Catharsis Through Cinema: An Italian Qualitative Study on Watching Tragedies to Mitigate the Fear of COVID-19

Ines Testoni, Emil Rossi, Sara Pompele, Ilaria Malaguti, Hod Orkibi

Research output: Contribution to journalArticlepeer-review


Background: Among different ways of coping with the unsettling situation of the COVID-19 pandemic, a very peculiar one has been identified: a more frequent request, by the general population, of movies or TV series related to the very theme of viruses, contagions, and epidemics. Objectives: The aim of the present study was to explore this peculiar phenomenon, in order to identify people's emotions and cognitions during and after the process, and to better understand the possible psychological function cinema can have during moments of intense and generalized crisis like the present COVID-19 pandemic. Participants: Fifteen Italian adults took part in the study – eight women and seven men (average age = 30 years, SD = 10.54). Participants were recruited through social media via a specific announcement, and subsequently, through a “snowball sampling.” Method: For the present study a qualitative approach was adopted, and more specifically, the principles of Interpretative Phenomenological Analysis (IPA) have been followed. Semi-structured interviews were conducted by telephone or through online meeting platforms (Zoom or Skype). The written texts obtained from the transcription of each interview were analyzed using thematic analysis with the support of the software Atlas.ti, in order to highlight their fundamental contents. Results: From the data analysis, four main areas of thematic prevalence emerged, which reflected the participants' condition during the pandemic that actually led them to watch epidemic-themed movies or TV series: the need to document themselves concerning the theme of epidemics, the need to exorcize contagion anxiety, the desire to find a character with which they could identify, and the casual condition of finding a peculiar movie related to the theme of pandemics and being interested in it because of the striking resemblance with real life. Conclusions: The findings suggest that cinema could indeed represent a powerful tool to help people face the intense uncertainty of the new COVID-19 epidemic, since it allows spectators to both obtain more insight into the current situation, and to project their fears and uncertainties into the movie or TV series, thus reaching a sort of cathartic liberation that offers them hope toward the future.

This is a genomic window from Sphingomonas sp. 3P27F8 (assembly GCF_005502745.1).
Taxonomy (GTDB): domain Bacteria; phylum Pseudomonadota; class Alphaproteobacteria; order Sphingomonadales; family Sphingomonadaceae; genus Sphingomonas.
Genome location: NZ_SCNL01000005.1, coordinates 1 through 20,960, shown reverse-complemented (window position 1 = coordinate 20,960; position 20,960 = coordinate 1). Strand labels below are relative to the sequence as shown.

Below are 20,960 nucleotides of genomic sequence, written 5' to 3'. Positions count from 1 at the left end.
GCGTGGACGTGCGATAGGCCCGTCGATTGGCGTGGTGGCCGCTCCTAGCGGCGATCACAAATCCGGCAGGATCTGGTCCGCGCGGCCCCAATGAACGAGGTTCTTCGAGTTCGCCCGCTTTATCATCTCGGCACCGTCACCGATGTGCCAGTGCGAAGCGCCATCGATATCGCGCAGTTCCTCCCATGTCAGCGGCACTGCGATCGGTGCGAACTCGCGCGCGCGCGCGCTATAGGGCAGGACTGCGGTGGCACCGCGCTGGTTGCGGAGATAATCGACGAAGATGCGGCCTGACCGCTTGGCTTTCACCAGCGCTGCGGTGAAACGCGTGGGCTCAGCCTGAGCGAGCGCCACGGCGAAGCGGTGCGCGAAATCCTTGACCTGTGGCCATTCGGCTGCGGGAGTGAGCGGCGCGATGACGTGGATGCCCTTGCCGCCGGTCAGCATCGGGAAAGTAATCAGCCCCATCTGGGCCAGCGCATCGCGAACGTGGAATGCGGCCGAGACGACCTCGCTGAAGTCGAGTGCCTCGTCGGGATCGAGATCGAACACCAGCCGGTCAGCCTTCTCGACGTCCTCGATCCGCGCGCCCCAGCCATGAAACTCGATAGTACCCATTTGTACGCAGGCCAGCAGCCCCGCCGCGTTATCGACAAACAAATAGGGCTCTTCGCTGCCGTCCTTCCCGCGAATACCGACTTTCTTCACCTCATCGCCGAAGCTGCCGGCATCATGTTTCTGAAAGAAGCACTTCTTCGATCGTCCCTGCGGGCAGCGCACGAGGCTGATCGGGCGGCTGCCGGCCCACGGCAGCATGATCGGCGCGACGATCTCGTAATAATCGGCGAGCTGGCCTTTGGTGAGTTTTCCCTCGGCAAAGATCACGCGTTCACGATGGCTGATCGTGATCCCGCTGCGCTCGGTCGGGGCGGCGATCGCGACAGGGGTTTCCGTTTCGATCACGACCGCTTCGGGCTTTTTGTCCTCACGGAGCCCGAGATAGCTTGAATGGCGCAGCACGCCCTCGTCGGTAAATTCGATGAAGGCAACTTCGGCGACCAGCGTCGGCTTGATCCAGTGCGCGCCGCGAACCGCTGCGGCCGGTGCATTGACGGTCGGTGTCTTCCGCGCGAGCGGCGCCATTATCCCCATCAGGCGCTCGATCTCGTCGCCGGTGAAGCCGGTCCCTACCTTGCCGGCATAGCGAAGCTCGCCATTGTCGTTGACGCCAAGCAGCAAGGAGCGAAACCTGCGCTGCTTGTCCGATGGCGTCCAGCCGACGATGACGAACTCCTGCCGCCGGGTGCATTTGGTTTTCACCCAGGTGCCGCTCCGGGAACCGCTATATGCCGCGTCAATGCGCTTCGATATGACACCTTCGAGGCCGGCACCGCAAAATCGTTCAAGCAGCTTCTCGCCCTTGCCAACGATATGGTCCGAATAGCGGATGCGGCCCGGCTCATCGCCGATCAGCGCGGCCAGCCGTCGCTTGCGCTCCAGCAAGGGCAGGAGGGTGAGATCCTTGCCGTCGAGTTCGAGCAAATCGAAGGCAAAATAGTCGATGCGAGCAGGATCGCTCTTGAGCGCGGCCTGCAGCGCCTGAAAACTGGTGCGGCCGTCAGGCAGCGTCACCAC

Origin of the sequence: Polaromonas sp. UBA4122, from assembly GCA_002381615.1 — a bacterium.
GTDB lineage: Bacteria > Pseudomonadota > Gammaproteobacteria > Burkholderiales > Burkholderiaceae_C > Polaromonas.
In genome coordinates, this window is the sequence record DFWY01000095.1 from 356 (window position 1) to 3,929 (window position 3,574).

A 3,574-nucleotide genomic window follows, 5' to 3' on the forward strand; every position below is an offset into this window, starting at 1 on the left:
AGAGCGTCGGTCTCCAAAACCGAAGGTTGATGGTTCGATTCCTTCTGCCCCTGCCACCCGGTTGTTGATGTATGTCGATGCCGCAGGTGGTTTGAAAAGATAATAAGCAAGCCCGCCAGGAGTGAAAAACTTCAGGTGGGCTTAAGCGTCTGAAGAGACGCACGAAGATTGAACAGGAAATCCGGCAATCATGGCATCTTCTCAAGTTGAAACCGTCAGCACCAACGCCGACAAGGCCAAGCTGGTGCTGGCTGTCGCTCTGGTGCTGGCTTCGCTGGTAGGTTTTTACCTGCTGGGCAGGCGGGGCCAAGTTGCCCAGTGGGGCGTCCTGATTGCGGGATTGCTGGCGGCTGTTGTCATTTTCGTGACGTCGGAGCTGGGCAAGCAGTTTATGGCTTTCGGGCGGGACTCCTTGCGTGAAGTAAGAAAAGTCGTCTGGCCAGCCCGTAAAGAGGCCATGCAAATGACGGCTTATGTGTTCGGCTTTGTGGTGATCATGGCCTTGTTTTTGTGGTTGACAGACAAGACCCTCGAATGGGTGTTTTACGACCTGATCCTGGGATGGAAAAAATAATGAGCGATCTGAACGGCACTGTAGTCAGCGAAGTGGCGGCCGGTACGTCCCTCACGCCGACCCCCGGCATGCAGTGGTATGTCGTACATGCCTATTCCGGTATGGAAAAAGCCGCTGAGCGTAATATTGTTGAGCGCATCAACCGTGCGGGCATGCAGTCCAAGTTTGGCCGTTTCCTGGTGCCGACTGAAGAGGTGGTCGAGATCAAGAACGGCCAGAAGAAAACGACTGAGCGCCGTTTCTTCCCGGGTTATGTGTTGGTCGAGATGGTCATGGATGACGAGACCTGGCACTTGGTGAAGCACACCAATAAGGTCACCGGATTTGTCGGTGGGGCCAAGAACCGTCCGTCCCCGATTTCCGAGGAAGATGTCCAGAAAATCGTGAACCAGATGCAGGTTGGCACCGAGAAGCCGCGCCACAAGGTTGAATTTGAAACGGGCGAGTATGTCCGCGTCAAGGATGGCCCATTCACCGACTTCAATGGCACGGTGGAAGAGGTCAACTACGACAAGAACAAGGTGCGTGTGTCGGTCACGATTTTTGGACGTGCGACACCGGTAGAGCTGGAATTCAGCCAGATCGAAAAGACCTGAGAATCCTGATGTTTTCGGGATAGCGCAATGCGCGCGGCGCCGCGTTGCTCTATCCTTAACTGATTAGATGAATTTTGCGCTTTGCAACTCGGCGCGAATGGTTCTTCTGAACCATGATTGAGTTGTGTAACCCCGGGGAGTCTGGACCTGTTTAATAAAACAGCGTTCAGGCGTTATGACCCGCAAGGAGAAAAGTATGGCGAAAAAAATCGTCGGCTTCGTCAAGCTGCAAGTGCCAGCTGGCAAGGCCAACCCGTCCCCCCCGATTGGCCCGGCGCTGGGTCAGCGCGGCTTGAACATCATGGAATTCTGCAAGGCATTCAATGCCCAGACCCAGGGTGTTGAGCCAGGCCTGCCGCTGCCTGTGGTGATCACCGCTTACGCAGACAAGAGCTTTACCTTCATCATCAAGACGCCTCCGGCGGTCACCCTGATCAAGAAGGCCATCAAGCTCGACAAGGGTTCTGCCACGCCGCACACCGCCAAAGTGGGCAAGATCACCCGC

Original languageEnglish
Article number622174
JournalFrontiers in Psychiatry
StatePublished - 16 Jun 2021

Bibliographical note

Publisher Copyright:
© Copyright © 2021 Testoni, Rossi, Pompele, Malaguti and Orkibi.


  • COVID-19
  • catharsis
  • cinema
  • death
  • epidemic
  • qualitative research

ASJC Scopus subject areas

  • Psychiatry and Mental health


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